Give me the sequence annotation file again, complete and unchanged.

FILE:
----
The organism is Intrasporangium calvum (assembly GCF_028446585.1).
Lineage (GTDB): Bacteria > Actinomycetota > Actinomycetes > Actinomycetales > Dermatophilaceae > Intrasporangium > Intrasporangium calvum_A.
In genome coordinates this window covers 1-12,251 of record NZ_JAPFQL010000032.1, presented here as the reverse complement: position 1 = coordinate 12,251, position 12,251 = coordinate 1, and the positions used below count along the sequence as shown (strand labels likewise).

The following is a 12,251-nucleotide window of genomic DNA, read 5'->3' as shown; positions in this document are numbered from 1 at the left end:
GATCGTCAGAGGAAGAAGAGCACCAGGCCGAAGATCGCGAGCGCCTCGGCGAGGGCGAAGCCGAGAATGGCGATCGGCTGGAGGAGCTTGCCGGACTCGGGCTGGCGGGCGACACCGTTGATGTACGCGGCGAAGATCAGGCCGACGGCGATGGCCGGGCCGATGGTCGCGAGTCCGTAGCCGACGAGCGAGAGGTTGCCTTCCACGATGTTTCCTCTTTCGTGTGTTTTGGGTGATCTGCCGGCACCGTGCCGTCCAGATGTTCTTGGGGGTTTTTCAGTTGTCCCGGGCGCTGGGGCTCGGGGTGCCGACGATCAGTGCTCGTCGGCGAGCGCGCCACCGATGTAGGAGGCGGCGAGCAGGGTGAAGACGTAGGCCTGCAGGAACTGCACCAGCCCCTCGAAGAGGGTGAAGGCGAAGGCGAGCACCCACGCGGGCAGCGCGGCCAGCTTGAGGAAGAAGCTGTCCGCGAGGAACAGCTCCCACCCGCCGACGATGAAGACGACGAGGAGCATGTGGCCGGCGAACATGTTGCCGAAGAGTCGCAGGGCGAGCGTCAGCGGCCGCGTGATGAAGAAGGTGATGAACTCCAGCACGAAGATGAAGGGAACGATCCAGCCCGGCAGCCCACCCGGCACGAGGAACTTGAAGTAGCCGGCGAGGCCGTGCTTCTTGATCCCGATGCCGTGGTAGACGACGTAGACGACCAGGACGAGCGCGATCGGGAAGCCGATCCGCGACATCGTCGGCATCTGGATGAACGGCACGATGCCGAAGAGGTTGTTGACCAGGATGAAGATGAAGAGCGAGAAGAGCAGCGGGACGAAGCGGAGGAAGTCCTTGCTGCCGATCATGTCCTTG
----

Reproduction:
The organism is Intrasporangium calvum (assembly GCF_028446585.1).
Lineage (GTDB): Bacteria > Actinomycetota > Actinomycetes > Actinomycetales > Dermatophilaceae > Intrasporangium > Intrasporangium calvum_A.
In genome coordinates this window covers 1-12,251 of record NZ_JAPFQL010000032.1, presented here as the reverse complement: position 1 = coordinate 12,251, position 12,251 = coordinate 1, and the positions used below count along the sequence as shown (strand labels likewise).

The following is a 12,251-nucleotide window of genomic DNA, read 5'->3' as shown; positions in this document are numbered from 1 at the left end:
GATCGTCAGAGGAAGAAGAGCACCAGGCCGAAGATCGCGAGCGCCTCGGCGAGGGCGAAGCCGAGAATGGCGATCGGCTGGAGGAGCTTGCCGGACTCGGGCTGGCGGGCGACACCGTTGATGTACGCGGCGAAGATCAGGCCGACGGCGATGGCCGGGCCGATGGTCGCGAGTCCGTAGCCGACGAGCGAGAGGTTGCCTTCCACGATGTTTCCTCTTTCGTGTGTTTTGGGTGATCTGCCGGCACCGTGCCGTCCAGATGTTCTTGGGGGTTTTTCAGTTGTCCCGGGCGCTGGGGCTCGGGGTGCCGACGATCAGTGCTCGTCGGCGAGCGCGCCACCGATGTAGGAGGCGGCGAGCAGGGTGAAGACGTAGGCCTGCAGGAACTGCACCAGCCCCTCGAAGAGGGTGAAGGCGAAGGCGAGCACCCACGCGGGCAGCGCGGCCAGCTTGAGGAAGAAGCTGTCCGCGAGGAACAGCTCCCACCCGCCGACGATGAAGACGACGAGGAGCATGTGGCCGGCGAACATGTTGCCGAAGAGTCGCAGGGCGAGCGTCAGCGGCCGCGTGATGAAGAAGGTGATGAACTCCAGCACGAAGATGAAGGGAACGATCCAGCCCGGCAGCCCACCCGGCACGAGGAACTTGAAGTAGCCGGCGAGGCCGTGCTTCTTGATCCCGATGCCGTGGTAGACGACGTAGACGACCAGGACGAGCGCGATCGGGAAGCCGATCCGCGACATCGTCGGCATCTGGATGAACGGCACGATGCCGAAGAGGTTGTTGACCAGGATGAAGATGAAGAGCGAGAAGAGCAGCGGGACGAAGCGGAGGAAGTCCTTGCTGCCGATCATGTCCTTG